The Gambia has accepted a recommendation of its Truth, Reconciliation and Reparations Commission (TRRC) to prosecute former leader, Yahya Jammeh, and 13 others for the killings of unarmed economic migrants from some ECOWAS countries in 2005.
A Government of The Gambia White Paper on the recommendations of the TRRC, issued on May 25, 2022, agreed that a paranoid Jammeh sanctioned the executions, aided by the 13 others it called “enablers and accomplices”.
It described the extra-judicial killings as brutal and state-sponsored.
The 13 others named to face prosecution include Ousman Sonko, Solo Bojang, Malick Jatta (Alfidie), Sanna Manjang, Kawsu Camara (Bombardier) and Tumbul Tamba.
The rest are Bai Lowe, Nuha Badjie, Landing Tamba, Alieu Jeng, Omar A. Jallow (Oya), Buboucarr Jallow, Lamin Sillah.
Yahya Jammeh is currently in exile and is thought to be in Equatorial Guinea.
The victims, who were part of economic migrants travelling to Europe through The Gambia, were executed upon false assumption that they were mercenaries or coup plotters.
The commission found out that on July 21, 2005, the West African migrants and victims, many of whom were from Ghana, travelled on a boat from Mbour in Senegal and arrived near Barra in The Gambia on the morning of July 22, 2005.
Through the testimonies of multiple witnesses who testified before the commission, it found that there was nothing in the appearances or behaviour of the migrants which suggested or might have suggested that they were something else other than migrants.
“The commission asserts that even if they were criminals or broke Gambian law in any way or form, due process should have been adhered to. Despite being economic migrants, the Commission affirms that former President Yahya Jammeh, in his fear and paranoia, backed by state agents under his command, already made up their minds, and the migrants were extrajudicially executed,” the White Paper stated.
As part of the recommendations, the government was to establish an international joint investigation team (Joint Forensic Investigation Team) based in The Gambia, which would comprise forensic investigators and scientists from The Gambia, Ghana, Senegal and Nigeria, with the relevant skills, training and background to carry out certain tasks.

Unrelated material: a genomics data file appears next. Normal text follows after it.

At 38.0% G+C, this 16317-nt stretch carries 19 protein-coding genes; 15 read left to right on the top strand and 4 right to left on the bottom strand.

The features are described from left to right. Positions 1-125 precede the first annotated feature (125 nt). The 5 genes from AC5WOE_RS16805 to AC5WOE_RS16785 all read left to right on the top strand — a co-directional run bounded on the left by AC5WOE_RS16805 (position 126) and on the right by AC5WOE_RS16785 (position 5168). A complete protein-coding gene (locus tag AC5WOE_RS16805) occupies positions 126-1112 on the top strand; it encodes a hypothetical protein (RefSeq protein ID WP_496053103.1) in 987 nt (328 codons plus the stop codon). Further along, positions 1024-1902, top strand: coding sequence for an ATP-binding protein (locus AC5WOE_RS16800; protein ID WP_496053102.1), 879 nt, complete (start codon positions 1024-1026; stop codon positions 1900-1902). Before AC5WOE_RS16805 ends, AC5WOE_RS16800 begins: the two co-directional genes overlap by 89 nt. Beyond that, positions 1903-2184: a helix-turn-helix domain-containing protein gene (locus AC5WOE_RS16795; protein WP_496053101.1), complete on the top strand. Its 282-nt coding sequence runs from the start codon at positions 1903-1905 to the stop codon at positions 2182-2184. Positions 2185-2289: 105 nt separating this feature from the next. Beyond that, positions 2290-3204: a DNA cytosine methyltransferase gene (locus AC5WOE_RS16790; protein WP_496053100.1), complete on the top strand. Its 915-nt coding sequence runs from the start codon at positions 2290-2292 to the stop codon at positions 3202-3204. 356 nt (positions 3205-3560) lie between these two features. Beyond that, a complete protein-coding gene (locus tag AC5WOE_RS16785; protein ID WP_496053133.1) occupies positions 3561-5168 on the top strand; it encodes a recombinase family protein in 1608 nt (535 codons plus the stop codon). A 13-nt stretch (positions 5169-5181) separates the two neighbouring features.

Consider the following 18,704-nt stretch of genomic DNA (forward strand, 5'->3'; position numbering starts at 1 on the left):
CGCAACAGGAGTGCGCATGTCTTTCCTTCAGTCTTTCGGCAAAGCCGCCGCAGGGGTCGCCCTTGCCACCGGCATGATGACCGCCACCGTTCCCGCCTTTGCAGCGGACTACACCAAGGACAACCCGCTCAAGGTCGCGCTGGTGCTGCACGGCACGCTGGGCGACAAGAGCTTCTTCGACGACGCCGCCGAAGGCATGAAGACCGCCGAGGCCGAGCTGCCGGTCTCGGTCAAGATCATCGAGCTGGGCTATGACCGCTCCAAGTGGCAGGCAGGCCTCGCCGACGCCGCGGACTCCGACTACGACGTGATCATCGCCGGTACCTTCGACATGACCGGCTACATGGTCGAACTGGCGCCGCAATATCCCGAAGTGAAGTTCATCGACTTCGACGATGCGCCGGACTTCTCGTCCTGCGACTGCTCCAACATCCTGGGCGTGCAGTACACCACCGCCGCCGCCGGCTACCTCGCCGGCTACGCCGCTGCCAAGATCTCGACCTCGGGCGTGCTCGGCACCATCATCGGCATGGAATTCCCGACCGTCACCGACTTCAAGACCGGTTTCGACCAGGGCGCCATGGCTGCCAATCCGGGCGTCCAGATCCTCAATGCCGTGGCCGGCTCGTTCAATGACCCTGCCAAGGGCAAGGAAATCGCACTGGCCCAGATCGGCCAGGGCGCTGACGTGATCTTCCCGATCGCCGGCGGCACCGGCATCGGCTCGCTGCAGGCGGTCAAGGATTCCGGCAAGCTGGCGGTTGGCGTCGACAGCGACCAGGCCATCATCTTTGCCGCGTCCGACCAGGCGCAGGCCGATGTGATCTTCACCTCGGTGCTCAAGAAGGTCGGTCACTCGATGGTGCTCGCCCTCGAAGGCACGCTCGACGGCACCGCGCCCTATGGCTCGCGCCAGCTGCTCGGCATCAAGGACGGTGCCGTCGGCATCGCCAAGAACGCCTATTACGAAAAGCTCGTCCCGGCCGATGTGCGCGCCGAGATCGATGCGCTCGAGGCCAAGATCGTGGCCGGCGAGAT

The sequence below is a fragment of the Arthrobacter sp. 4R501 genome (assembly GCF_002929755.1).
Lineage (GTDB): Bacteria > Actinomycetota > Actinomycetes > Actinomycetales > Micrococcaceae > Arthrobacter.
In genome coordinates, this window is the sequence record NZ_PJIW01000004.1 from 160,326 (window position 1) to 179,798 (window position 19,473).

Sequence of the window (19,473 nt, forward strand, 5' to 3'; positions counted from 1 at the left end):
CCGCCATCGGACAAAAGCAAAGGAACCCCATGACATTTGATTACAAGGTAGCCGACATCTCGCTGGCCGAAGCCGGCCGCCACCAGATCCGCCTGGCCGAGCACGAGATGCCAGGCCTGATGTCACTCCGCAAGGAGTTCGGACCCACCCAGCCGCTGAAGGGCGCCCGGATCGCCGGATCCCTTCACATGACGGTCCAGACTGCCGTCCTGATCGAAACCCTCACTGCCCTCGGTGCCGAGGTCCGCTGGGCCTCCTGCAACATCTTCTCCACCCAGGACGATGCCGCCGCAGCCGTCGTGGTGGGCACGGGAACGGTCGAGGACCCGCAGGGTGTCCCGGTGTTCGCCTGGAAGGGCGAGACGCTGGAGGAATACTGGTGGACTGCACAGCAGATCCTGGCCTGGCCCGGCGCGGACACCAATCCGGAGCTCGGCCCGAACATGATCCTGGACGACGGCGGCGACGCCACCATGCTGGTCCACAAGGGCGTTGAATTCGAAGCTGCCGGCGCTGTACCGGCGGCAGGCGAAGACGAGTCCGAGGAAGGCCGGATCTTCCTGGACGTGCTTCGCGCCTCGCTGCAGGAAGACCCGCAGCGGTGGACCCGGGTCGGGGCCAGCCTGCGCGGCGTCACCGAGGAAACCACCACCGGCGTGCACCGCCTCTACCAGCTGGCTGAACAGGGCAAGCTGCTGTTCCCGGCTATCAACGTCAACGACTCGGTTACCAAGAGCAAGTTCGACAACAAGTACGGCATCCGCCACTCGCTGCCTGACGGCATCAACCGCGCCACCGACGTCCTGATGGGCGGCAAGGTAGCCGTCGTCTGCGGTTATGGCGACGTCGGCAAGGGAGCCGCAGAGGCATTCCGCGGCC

The tasks include identifying the exact locations where the victims were buried, including the wells and graves mentioned by the witnesses that were located in both The Gambia and also in the Cassamance region of Senegal.
The team are to ensure the security and full protection of all the sites where the remains were buried and yet-to-be-exhumed for the purposes of protecting the human remains and from tampering with the evidence.
Among other things, the team is to be given the mandate to exhume and conserve the remains of the victims that may be found in those wells or graves.
The commission recommended the banning of the Interior Minister of the Gambia, Yankuba Sonko, and a former Commissioner of the Gambian Police Force, Malamin Ceesay, who confessed that he presided and directly participated in a sham and deceptive investigation to cover up the killings and exonerate Yahya Jammeh’s regime, from holding public office with the Gambia government for 10 years for the roles they allegedly played.
On July 22, 2005, over 67 economic migrants (including 50 Ghanaians, seven Nigerians, two Senegalese, three Ivorians, and two Togolese) entered The Gambia hoping to get to Europe via the Atlantic Ocean and the Mediterranean Sea.
They were advised by their agents to travel to The Gambia where a boat would be on standby to transport them to Europe.
However, upon arrival, their agent/smuggler abandoned them.
Many of the migrants were, subsequently, detained, perceived as mercenaries, arrested, and executed by Gambian State Agents comprised of the Marine Unit, police officers from the now defunct National Intelligence Agency (NIA), and the Junglers.
The execution was reportedly done by an old well.
On July 23, 2005, dead bodies were discovered in a forest at the Tanji Bird Reserve towards Tanji Village. The discoveries were reported to the police by a passer-by.
Following local and international outcry from human rights activists/groups, President Nana Addo Dankwa Akufo-Addo, who was then the Foreign Affairs Minister, met with President Yahya Jammeh, and an investigation was launched in 2005 to investigate the killings of the migrants.
The investigation panel was headed by Malamin Cessay, a former Commissioner of the Gambian Police Force.
However, the investigation was blighted with falsehoods, cover-ups and destruction of evidence.